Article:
InnoDB is a multi-version storage engine. It
keeps information about old versions of changed rows to support
transactional features such as concurrency and rollback. This
information is stored in undo tablespaces in a data structure called
a rollback segment. See Section 18.104.22.168, “Undo Tablespaces”.
InnoDB uses the information in the rollback
segment to perform the undo operations needed in a transaction
rollback. It also uses the information to build earlier versions of
a row for a consistent read. See
Section 22.214.171.124, “Consistent Nonlocking Reads”.
InnoDB adds three fields to each row
stored in the database:
DB_TRX_IDfield indicates the transaction identifier for the last transaction that inserted or updated the row. Also, a deletion is treated internally as an update where a special bit in the row is set to mark it as deleted.
DB_ROLL_PTRfield called the roll pointer. The roll pointer points to an undo log record written to the rollback segment. If the row was updated, the undo log record contains the information necessary to rebuild the content of the row before it was updated.
DB_ROW_IDfield contains a row ID that increases monotonically as new rows are inserted. If
InnoDBgenerates a clustered index automatically, the index contains row ID values. Otherwise, the
DB_ROW_IDcolumn does not appear in any index.
Undo logs in the rollback segment are divided into insert and update
undo logs. Insert undo logs are needed only in transaction rollback
and can be discarded as soon as the transaction commits. Update undo
logs are used also in consistent reads, but they can be discarded
only after there is no transaction present for which
InnoDB has assigned a snapshot that in a
consistent read could require the information in the update undo log
to build an earlier version of a database row. For additional
information about undo logs, see Section 15.6.6, “Undo Logs”.
It is recommend that you commit transactions regularly, including
transactions that issue only consistent reads. Otherwise,
InnoDB cannot discard data from the update undo
logs, and the rollback segment may grow too big, filling up the undo
tablespace in which it resides. For information about managing undo
tablespaces, see Section 126.96.36.199, “Undo Tablespaces”.
The physical size of an undo log record in the rollback segment is typically smaller than the corresponding inserted or updated row. You can use this information to calculate the space needed for your rollback segment.
InnoDB multi-versioning scheme, a row is
not physically removed from the database immediately when you delete
it with an SQL statement.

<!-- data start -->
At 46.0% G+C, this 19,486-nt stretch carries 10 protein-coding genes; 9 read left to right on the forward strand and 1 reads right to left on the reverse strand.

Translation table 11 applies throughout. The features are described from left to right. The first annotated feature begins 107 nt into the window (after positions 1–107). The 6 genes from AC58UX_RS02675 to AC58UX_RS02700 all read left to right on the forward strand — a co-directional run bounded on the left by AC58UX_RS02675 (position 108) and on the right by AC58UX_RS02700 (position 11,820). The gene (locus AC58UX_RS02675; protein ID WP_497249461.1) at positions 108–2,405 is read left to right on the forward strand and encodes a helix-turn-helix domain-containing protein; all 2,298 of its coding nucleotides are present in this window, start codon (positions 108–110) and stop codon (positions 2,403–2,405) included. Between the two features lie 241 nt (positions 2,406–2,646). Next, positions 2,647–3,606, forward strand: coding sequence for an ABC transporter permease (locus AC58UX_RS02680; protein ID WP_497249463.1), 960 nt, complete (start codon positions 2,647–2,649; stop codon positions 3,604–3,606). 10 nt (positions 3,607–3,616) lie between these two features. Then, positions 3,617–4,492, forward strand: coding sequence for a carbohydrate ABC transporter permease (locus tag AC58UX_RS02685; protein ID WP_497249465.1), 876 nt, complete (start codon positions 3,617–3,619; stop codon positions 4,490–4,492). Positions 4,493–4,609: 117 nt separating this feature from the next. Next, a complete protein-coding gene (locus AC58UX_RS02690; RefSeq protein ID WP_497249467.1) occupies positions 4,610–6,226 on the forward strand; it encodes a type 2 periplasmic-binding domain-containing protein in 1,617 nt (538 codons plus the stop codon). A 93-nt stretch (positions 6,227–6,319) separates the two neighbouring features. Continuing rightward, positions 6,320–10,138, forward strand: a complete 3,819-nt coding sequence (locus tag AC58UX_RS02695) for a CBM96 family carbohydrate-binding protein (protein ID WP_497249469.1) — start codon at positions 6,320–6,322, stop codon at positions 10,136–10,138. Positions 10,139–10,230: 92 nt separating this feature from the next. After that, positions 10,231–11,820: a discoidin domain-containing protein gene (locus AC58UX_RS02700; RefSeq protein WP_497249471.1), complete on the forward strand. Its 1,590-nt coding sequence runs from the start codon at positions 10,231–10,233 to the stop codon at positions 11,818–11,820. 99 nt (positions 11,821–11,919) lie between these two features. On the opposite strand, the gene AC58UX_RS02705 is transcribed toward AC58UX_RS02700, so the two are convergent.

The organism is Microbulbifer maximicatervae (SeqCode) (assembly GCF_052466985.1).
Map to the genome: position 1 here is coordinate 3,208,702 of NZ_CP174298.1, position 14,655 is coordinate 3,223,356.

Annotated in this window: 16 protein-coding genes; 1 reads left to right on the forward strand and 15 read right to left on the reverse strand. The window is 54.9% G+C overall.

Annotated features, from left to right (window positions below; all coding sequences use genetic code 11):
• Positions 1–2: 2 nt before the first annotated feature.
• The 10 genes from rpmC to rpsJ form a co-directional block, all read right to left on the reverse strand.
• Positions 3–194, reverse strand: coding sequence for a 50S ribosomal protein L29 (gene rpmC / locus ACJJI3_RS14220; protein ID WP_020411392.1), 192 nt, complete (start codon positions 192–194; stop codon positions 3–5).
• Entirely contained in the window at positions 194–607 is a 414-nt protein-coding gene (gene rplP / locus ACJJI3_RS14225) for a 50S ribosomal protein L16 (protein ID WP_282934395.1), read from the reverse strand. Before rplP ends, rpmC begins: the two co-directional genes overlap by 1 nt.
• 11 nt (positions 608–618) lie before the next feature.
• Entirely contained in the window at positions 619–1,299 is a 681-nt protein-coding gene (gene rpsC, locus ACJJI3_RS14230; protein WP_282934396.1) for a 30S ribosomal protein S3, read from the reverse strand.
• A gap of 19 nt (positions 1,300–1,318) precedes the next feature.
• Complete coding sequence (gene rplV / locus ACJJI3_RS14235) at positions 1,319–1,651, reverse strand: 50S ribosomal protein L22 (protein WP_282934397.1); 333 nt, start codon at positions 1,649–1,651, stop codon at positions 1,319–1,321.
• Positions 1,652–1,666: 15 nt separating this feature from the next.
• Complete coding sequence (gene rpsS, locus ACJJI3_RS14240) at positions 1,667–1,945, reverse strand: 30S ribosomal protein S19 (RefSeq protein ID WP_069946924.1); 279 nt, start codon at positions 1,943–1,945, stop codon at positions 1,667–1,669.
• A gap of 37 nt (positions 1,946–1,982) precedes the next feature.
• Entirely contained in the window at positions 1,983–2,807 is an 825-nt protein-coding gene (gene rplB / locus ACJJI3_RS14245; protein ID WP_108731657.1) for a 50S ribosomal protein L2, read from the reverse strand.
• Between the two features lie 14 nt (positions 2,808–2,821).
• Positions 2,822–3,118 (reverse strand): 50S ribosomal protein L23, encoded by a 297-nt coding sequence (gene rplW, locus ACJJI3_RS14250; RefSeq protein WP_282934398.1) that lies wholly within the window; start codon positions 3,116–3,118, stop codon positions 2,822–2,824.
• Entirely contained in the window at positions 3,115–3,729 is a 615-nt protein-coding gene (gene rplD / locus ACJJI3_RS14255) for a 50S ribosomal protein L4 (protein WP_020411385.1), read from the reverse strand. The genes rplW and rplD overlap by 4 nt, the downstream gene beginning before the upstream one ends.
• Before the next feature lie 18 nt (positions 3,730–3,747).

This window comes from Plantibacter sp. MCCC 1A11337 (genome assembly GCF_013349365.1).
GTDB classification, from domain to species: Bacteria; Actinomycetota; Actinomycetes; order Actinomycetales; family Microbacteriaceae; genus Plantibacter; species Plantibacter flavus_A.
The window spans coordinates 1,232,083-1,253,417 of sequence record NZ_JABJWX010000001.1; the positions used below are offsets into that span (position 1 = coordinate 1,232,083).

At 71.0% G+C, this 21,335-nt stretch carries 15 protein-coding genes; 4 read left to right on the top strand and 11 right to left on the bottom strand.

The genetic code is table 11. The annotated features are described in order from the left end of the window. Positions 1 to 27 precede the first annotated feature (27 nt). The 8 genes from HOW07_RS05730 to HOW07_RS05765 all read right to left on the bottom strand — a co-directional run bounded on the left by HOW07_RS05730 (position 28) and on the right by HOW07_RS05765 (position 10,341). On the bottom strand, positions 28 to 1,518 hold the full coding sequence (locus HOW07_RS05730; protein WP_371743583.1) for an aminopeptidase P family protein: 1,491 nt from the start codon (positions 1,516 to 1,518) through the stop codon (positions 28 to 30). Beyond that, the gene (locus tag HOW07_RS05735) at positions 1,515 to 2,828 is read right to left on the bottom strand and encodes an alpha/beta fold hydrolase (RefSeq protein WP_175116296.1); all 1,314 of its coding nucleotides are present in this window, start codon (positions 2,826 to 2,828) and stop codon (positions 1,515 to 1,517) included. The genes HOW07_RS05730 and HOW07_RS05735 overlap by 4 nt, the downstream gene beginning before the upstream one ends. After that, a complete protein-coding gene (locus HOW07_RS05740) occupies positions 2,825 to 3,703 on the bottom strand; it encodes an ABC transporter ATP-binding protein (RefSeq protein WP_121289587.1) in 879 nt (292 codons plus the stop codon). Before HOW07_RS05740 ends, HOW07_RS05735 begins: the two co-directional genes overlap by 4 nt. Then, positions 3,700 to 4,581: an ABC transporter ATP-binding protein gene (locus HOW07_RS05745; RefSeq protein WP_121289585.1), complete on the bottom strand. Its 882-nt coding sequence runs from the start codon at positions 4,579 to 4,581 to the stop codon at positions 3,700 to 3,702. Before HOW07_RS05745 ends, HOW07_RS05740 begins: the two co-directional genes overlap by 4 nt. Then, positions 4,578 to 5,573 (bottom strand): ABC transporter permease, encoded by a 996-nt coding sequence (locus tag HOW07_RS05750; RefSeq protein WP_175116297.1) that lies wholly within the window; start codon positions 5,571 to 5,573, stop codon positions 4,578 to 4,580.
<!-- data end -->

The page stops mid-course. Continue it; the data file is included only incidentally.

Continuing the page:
InnoDB only physically
removes the corresponding row and its index records when it discards
the update undo log record written for the deletion. This removal
operation is called a purge, and it is quite fast, usually taking
the same order of time as the SQL statement that did the deletion.
If you insert and delete rows in smallish batches at about the same
rate in the table, the purge thread can start to lag behind and the
table can grow bigger and bigger because of all the
“dead” rows, making everything disk-bound and very
slow. In such cases, throttle new row operations, and allocate more
resources to the purge thread by tuning the
variable. For more information, see
Section 15.8.9, “Purge Configuration”.
InnoDB multiversion concurrency control (MVCC)
treats secondary indexes differently than clustered indexes.
Records in a clustered index are updated in-place, and their
hidden system columns point undo log entries from which earlier
versions of records can be reconstructed. Unlike clustered index
records, secondary index records do not contain hidden system
columns nor are they updated in-place.
When a secondary index column is updated, old secondary index
records are delete-marked, new records are inserted, and
delete-marked records are eventually purged. When a secondary
index record is delete-marked or the secondary index page is
updated by a newer transaction,
InnoDB looks up
the database record in the clustered index. In the clustered
index, the record's
DB_TRX_ID is checked, and
the correct version of the record is retrieved from the undo log
if the record was modified after the reading transaction was
If a secondary index record is marked for deletion or the
secondary index page is updated by a newer transaction, the
technique is not used. Instead of returning values from the index
InnoDB looks up the record in the
However, if the
condition pushdown (ICP) optimization is enabled, and parts
WHERE condition can be evaluated using
only fields from the index, the MySQL server still pushes this
part of the
WHERE condition down to the storage
engine where it is evaluated using the index. If no matching
records are found, the clustered index lookup is avoided. If
matching records are found, even among delete-marked records,
InnoDB looks up the record in the clustered